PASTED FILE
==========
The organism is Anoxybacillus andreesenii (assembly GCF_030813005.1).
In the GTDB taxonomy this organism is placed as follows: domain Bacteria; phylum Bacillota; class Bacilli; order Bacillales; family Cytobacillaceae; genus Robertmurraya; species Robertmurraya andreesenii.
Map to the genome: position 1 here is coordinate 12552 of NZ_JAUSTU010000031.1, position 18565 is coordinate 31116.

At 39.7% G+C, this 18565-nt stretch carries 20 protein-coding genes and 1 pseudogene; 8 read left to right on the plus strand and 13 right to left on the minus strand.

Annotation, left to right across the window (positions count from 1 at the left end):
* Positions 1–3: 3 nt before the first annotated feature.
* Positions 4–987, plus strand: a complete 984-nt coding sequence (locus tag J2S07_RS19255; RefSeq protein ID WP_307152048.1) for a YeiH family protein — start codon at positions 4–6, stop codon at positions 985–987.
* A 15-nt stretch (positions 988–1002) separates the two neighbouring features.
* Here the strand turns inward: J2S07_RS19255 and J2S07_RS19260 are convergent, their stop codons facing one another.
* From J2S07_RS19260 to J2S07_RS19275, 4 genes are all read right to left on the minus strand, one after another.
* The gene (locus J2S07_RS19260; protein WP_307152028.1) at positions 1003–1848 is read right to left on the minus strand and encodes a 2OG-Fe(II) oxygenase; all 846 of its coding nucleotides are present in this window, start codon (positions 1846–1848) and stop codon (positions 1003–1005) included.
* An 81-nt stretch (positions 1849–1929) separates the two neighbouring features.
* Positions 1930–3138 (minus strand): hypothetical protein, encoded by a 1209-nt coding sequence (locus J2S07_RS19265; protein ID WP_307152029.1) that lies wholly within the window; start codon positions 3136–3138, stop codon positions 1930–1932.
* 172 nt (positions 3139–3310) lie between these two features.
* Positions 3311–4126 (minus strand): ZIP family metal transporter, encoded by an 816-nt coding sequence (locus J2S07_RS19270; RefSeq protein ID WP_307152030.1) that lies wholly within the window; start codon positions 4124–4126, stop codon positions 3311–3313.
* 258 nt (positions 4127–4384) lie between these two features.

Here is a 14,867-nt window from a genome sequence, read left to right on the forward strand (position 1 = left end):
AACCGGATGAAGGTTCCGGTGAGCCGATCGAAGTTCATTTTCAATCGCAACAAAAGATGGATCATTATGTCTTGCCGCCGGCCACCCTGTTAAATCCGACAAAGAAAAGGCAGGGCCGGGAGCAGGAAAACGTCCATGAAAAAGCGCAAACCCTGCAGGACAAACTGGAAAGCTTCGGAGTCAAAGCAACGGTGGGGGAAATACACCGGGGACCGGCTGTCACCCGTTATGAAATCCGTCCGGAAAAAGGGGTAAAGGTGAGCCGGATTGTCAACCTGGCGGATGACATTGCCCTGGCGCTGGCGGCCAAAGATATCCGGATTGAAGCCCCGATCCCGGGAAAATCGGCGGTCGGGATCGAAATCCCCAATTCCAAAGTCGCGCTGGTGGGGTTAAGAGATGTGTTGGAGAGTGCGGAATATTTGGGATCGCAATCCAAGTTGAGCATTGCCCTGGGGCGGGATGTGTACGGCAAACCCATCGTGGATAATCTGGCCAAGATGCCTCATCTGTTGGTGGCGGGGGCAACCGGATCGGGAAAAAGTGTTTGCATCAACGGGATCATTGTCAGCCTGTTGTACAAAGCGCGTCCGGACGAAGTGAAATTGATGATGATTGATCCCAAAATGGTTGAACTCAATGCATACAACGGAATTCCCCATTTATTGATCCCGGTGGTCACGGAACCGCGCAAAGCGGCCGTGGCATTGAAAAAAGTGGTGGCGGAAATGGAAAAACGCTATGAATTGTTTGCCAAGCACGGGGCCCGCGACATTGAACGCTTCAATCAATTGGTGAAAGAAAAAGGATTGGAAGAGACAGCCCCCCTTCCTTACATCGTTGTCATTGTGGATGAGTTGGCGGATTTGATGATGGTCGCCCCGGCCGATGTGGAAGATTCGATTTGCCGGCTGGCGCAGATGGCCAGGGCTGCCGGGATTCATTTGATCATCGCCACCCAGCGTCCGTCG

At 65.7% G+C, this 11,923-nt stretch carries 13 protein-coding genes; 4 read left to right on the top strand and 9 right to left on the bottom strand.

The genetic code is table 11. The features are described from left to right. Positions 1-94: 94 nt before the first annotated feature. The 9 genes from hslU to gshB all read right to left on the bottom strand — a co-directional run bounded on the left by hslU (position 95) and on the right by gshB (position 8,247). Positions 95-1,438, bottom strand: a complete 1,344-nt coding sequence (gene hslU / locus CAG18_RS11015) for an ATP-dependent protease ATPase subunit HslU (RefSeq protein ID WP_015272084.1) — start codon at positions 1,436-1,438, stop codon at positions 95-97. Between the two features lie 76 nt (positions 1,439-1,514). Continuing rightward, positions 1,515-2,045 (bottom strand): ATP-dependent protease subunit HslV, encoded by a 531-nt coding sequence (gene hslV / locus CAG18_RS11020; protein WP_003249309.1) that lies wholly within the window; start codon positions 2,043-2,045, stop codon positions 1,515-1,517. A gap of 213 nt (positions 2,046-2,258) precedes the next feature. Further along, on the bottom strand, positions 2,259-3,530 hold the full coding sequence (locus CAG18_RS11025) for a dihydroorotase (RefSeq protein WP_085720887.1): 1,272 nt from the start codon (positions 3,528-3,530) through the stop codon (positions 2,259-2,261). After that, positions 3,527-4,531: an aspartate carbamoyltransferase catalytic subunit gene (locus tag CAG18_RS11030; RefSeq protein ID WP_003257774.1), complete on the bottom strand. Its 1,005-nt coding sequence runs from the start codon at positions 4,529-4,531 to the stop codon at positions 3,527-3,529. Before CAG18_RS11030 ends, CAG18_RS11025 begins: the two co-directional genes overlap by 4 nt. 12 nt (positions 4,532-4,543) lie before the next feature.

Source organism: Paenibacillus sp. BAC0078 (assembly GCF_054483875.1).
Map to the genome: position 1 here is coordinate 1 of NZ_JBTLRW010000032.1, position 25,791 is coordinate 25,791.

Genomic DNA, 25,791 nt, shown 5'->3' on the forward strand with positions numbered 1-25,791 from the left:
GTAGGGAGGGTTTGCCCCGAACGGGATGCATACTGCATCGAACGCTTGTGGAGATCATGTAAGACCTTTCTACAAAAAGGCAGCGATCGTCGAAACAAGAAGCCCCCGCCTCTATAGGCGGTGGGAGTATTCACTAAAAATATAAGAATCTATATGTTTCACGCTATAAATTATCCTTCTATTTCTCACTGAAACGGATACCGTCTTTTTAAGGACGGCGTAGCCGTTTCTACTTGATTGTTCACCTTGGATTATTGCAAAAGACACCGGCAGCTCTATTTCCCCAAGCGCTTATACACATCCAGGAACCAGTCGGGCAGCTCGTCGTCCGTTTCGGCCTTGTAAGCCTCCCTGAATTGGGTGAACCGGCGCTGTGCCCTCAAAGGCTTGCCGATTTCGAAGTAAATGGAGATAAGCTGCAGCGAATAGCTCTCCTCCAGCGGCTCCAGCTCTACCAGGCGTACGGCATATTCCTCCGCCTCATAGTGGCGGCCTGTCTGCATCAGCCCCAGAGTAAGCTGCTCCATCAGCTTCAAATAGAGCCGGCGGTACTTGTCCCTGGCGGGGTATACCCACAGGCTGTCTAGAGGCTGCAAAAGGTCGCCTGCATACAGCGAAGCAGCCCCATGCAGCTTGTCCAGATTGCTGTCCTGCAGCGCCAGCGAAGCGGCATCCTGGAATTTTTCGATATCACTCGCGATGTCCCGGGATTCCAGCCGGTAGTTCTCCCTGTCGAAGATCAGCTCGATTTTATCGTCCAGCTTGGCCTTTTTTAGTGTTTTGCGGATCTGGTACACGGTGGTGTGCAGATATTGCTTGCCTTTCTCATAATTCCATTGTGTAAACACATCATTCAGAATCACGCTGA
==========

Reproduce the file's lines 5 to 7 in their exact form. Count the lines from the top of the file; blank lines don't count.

Annotation, left to right across the window (positions count from 1 at the left end):
* Positions 1–3: 3 nt before the first annotated feature.
* Positions 4–987, plus strand: a complete 984-nt coding sequence (locus tag J2S07_RS19255; RefSeq protein ID WP_307152048.1) for a YeiH family protein — start codon at positions 4–6, stop codon at positions 985–987.